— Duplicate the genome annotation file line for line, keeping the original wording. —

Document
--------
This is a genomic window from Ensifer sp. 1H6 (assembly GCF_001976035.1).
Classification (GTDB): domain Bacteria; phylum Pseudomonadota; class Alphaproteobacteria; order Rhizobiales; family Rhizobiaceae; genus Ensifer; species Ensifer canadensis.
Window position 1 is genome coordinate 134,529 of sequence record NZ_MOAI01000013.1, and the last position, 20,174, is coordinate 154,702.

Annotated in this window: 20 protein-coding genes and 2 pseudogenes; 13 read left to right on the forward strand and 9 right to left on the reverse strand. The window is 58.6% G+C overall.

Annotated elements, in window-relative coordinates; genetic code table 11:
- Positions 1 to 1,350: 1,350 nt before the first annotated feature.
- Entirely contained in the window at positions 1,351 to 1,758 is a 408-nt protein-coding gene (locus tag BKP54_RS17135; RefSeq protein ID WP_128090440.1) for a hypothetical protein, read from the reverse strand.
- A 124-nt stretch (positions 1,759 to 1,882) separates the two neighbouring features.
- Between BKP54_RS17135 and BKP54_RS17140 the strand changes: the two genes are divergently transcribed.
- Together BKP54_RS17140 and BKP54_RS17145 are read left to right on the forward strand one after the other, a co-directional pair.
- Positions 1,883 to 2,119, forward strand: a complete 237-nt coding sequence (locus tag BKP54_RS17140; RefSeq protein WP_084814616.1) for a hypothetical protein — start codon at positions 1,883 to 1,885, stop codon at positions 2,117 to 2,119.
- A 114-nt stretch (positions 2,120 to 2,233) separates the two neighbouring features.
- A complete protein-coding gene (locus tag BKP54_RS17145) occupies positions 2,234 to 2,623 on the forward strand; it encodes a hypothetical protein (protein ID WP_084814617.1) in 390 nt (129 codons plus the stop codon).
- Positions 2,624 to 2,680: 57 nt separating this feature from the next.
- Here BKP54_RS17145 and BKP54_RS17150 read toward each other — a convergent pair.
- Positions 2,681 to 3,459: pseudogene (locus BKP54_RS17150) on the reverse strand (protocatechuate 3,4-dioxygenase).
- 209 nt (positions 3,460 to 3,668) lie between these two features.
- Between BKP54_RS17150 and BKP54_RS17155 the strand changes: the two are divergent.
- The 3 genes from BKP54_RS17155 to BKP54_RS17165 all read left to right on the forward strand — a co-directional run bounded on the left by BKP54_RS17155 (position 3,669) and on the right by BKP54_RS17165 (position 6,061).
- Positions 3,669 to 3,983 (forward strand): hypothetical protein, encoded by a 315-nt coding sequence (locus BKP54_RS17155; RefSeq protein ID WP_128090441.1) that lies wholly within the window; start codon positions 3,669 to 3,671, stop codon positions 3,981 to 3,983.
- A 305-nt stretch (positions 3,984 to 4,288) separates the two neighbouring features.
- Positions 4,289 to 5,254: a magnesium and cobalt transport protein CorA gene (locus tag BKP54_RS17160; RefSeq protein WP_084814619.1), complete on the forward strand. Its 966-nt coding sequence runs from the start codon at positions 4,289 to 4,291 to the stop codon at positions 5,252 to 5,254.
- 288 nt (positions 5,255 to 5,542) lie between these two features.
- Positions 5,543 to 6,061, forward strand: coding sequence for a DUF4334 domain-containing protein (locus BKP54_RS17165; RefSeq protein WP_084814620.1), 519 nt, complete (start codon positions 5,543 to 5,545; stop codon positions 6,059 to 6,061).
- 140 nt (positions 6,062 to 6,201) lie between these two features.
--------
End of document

This is a genomic window from Ensifer sp. 1H6 (assembly GCF_001976035.1).
Classification (GTDB): domain Bacteria; phylum Pseudomonadota; class Alphaproteobacteria; order Rhizobiales; family Rhizobiaceae; genus Ensifer; species Ensifer canadensis.
Window position 1 is genome coordinate 134,529 of sequence record NZ_MOAI01000013.1, and the last position, 20,174, is coordinate 154,702.

Annotated in this window: 20 protein-coding genes and 2 pseudogenes; 13 read left to right on the forward strand and 9 right to left on the reverse strand. The window is 58.6% G+C overall.

Annotated elements, in window-relative coordinates; genetic code table 11:
- Positions 1 to 1,350: 1,350 nt before the first annotated feature.
- Entirely contained in the window at positions 1,351 to 1,758 is a 408-nt protein-coding gene (locus tag BKP54_RS17135; RefSeq protein ID WP_128090440.1) for a hypothetical protein, read from the reverse strand.
- A 124-nt stretch (positions 1,759 to 1,882) separates the two neighbouring features.
- Between BKP54_RS17135 and BKP54_RS17140 the strand changes: the two genes are divergently transcribed.
- Together BKP54_RS17140 and BKP54_RS17145 are read left to right on the forward strand one after the other, a co-directional pair.
- Positions 1,883 to 2,119, forward strand: a complete 237-nt coding sequence (locus tag BKP54_RS17140; RefSeq protein WP_084814616.1) for a hypothetical protein — start codon at positions 1,883 to 1,885, stop codon at positions 2,117 to 2,119.
- A 114-nt stretch (positions 2,120 to 2,233) separates the two neighbouring features.
- A complete protein-coding gene (locus tag BKP54_RS17145) occupies positions 2,234 to 2,623 on the forward strand; it encodes a hypothetical protein (protein ID WP_084814617.1) in 390 nt (129 codons plus the stop codon).
- Positions 2,624 to 2,680: 57 nt separating this feature from the next.
- Here BKP54_RS17145 and BKP54_RS17150 read toward each other — a convergent pair.
- Positions 2,681 to 3,459: pseudogene (locus BKP54_RS17150) on the reverse strand (protocatechuate 3,4-dioxygenase).
- 209 nt (positions 3,460 to 3,668) lie between these two features.
- Between BKP54_RS17150 and BKP54_RS17155 the strand changes: the two are divergent.
- The 3 genes from BKP54_RS17155 to BKP54_RS17165 all read left to right on the forward strand — a co-directional run bounded on the left by BKP54_RS17155 (position 3,669) and on the right by BKP54_RS17165 (position 6,061).
- Positions 3,669 to 3,983 (forward strand): hypothetical protein, encoded by a 315-nt coding sequence (locus BKP54_RS17155; RefSeq protein ID WP_128090441.1) that lies wholly within the window; start codon positions 3,669 to 3,671, stop codon positions 3,981 to 3,983.
- A 305-nt stretch (positions 3,984 to 4,288) separates the two neighbouring features.
- Positions 4,289 to 5,254: a magnesium and cobalt transport protein CorA gene (locus tag BKP54_RS17160; RefSeq protein WP_084814619.1), complete on the forward strand. Its 966-nt coding sequence runs from the start codon at positions 4,289 to 4,291 to the stop codon at positions 5,252 to 5,254.
- 288 nt (positions 5,255 to 5,542) lie between these two features.
- Positions 5,543 to 6,061, forward strand: coding sequence for a DUF4334 domain-containing protein (locus BKP54_RS17165; RefSeq protein WP_084814620.1), 519 nt, complete (start codon positions 5,543 to 5,545; stop codon positions 6,059 to 6,061).
- 140 nt (positions 6,062 to 6,201) lie between these two features.